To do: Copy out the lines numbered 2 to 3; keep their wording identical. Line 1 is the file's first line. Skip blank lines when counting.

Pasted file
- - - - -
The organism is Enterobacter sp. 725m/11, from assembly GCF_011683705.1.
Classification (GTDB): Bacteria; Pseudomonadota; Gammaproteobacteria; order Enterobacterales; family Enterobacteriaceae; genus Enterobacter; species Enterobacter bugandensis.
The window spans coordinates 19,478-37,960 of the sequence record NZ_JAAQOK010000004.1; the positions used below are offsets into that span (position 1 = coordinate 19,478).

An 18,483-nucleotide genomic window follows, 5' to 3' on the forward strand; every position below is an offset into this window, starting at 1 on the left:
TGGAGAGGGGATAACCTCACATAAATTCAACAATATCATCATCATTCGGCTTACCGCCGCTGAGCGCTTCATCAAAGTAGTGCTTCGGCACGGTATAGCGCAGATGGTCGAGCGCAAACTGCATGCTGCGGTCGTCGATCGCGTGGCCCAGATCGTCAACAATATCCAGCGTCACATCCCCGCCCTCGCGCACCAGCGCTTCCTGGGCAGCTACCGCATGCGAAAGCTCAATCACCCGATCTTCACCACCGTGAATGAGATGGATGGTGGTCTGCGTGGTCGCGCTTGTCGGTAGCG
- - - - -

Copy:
Classification (GTDB): Bacteria; Pseudomonadota; Gammaproteobacteria; order Enterobacterales; family Enterobacteriaceae; genus Enterobacter; species Enterobacter bugandensis.
The window spans coordinates 19,478-37,960 of the sequence record NZ_JAAQOK010000004.1; the positions used below are offsets into that span (position 1 = coordinate 19,478).